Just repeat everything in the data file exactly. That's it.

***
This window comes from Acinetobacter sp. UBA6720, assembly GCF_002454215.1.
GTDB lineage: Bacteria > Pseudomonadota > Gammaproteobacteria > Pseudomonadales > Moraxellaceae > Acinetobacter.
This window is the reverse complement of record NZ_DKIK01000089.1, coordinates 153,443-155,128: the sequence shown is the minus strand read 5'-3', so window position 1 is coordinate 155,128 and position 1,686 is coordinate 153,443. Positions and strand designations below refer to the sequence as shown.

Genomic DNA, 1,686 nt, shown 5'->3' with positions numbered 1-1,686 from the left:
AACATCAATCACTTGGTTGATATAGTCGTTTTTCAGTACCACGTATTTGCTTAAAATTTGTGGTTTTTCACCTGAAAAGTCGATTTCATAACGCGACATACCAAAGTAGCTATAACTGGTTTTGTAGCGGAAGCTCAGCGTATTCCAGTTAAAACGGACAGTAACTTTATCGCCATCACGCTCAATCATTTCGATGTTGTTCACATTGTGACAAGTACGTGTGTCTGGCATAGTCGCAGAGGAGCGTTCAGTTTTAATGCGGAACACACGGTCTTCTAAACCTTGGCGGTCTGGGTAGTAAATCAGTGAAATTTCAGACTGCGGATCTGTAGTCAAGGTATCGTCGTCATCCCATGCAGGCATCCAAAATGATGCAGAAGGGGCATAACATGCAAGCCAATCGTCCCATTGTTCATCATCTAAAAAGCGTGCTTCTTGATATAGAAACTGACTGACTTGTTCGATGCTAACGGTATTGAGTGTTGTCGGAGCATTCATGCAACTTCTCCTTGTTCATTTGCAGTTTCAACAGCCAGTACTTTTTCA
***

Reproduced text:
This window comes from Acinetobacter sp. UBA6720, assembly GCF_002454215.1.
GTDB lineage: Bacteria > Pseudomonadota > Gammaproteobacteria > Pseudomonadales > Moraxellaceae > Acinetobacter.
This window is the reverse complement of record NZ_DKIK01000089.1, coordinates 153,443-155,128: the sequence shown is the minus strand read 5'-3', so window position 1 is coordinate 155,128 and position 1,686 is coordinate 153,443. Positions and strand designations below refer to the sequence as shown.

Genomic DNA, 1,686 nt, shown 5'->3' with positions numbered 1-1,686 from the left:
AACATCAATCACTTGGTTGATATAGTCGTTTTTCAGTACCACGTATTTGCTTAAAATTTGTGGTTTTTCACCTGAAAAGTCGATTTCATAACGCGACATACCAAAGTAGCTATAACTGGTTTTGTAGCGGAAGCTCAGCGTATTCCAGTTAAAACGGACAGTAACTTTATCGCCATCACGCTCAATCATTTCGATGTTGTTCACATTGTGACAAGTACGTGTGTCTGGCATAGTCGCAGAGGAGCGTTCAGTTTTAATGCGGAACACACGGTCTTCTAAACCTTGGCGGTCTGGGTAGTAAATCAGTGAAATTTCAGACTGCGGATCTGTAGTCAAGGTATCGTCGTCATCCCATGCAGGCATCCAAAATGATGCAGAAGGGGCATAACATGCAAGCCAATCGTCCCATTGTTCATCATCTAAAAAGCGTGCTTCTTGATATAGAAACTGACTGACTTGTTCGATGCTAACGGTATTGAGTGTTGTCGGAGCATTCATGCAACTTCTCCTTGTTCATTTGCAGTTTCAACAGCCAGTACTTTTTCA